Hack your local subway

Frequent travelers on any metropolitan subway system know that the two major means for fare tracking and billing are via magnetic strip and Radio Frequency Identification (RFID). And every nerd and his RPG character know that those systems can be both readable and exploitable.

To see how secure the Boston subway system was, several MIT students decided to run an analysis on the security of the infrastructure; what they found was a little disturbing. By simply wandering into unlocked doors, opening unlocked cabinets and peering around they were able to find keys to the system, get access to network hardware and find and copy employee identification.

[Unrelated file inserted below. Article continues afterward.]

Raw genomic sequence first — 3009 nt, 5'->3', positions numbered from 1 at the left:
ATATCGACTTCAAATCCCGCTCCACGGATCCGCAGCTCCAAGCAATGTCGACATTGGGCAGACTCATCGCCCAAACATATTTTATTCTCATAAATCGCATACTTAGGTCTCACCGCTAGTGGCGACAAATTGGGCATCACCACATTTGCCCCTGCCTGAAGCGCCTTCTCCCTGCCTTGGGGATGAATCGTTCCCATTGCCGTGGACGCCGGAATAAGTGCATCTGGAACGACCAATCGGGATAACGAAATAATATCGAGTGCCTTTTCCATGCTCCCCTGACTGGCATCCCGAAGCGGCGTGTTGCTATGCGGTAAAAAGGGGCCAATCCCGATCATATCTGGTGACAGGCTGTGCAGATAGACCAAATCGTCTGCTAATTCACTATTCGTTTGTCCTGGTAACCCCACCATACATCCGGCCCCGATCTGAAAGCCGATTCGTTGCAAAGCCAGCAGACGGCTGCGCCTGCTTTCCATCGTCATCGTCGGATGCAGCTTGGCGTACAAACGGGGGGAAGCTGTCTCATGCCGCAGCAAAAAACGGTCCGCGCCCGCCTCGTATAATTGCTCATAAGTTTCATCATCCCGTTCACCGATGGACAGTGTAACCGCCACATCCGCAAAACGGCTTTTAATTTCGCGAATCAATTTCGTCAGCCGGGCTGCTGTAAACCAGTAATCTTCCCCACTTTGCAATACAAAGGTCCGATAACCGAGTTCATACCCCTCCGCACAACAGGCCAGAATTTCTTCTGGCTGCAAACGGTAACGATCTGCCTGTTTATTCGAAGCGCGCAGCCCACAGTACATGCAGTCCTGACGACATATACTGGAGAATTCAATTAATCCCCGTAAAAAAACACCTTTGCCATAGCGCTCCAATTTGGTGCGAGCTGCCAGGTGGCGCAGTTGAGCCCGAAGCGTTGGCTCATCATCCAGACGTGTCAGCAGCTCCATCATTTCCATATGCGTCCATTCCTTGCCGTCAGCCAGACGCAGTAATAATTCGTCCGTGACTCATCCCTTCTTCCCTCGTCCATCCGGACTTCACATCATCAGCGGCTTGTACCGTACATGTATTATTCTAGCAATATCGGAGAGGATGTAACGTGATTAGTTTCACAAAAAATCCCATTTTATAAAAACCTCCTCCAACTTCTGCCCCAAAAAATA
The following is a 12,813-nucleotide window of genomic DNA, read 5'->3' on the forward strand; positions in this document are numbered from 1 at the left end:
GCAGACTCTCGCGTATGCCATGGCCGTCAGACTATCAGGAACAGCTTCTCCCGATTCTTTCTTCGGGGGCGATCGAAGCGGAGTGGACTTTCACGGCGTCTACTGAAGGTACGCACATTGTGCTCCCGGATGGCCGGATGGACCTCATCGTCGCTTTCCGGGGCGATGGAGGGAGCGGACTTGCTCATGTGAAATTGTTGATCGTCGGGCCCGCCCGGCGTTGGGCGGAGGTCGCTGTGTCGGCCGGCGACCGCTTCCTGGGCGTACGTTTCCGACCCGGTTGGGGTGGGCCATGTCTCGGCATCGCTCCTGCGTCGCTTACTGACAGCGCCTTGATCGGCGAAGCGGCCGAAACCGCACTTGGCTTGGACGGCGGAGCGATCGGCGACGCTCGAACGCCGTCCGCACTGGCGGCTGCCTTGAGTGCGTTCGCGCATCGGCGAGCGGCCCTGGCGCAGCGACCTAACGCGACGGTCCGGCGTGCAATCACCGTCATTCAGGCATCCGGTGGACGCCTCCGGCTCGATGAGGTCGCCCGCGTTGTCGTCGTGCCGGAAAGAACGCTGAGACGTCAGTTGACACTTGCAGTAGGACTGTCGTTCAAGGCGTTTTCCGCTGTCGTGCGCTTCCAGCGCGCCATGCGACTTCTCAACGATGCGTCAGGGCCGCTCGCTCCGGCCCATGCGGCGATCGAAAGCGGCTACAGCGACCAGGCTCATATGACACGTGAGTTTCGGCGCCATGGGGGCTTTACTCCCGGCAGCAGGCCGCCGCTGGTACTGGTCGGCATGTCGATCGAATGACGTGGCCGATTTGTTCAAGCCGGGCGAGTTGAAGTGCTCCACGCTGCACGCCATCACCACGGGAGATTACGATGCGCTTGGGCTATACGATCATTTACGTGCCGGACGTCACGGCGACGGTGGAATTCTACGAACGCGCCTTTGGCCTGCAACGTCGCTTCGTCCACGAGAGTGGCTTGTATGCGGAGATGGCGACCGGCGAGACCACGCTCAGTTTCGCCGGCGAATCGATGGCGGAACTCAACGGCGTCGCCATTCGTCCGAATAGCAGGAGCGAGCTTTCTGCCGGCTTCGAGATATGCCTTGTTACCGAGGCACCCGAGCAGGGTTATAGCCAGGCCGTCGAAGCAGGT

On looking into the security of the magnetic and RFID systems, they were able to reverse engineer the code on the magnetic stripes and reconfigure the data to post $653 to a subway card. Similarly, the group analyzed the RFID contents and were able to disassemble the code.

The students point out that numerous transportation systems around the globe use these systems and technology.

Naturally, all of this quite illegal — the students were just illustrating a point to the MBTA that there are security vulnerabilities in the system that can fairly easily be exploited. Hopefully, they and the company that makes subway infrastructures perks up and makes some serious security changes as a result of this reserach.

Check out the full 87 page presentation on the execution hosted at MIT.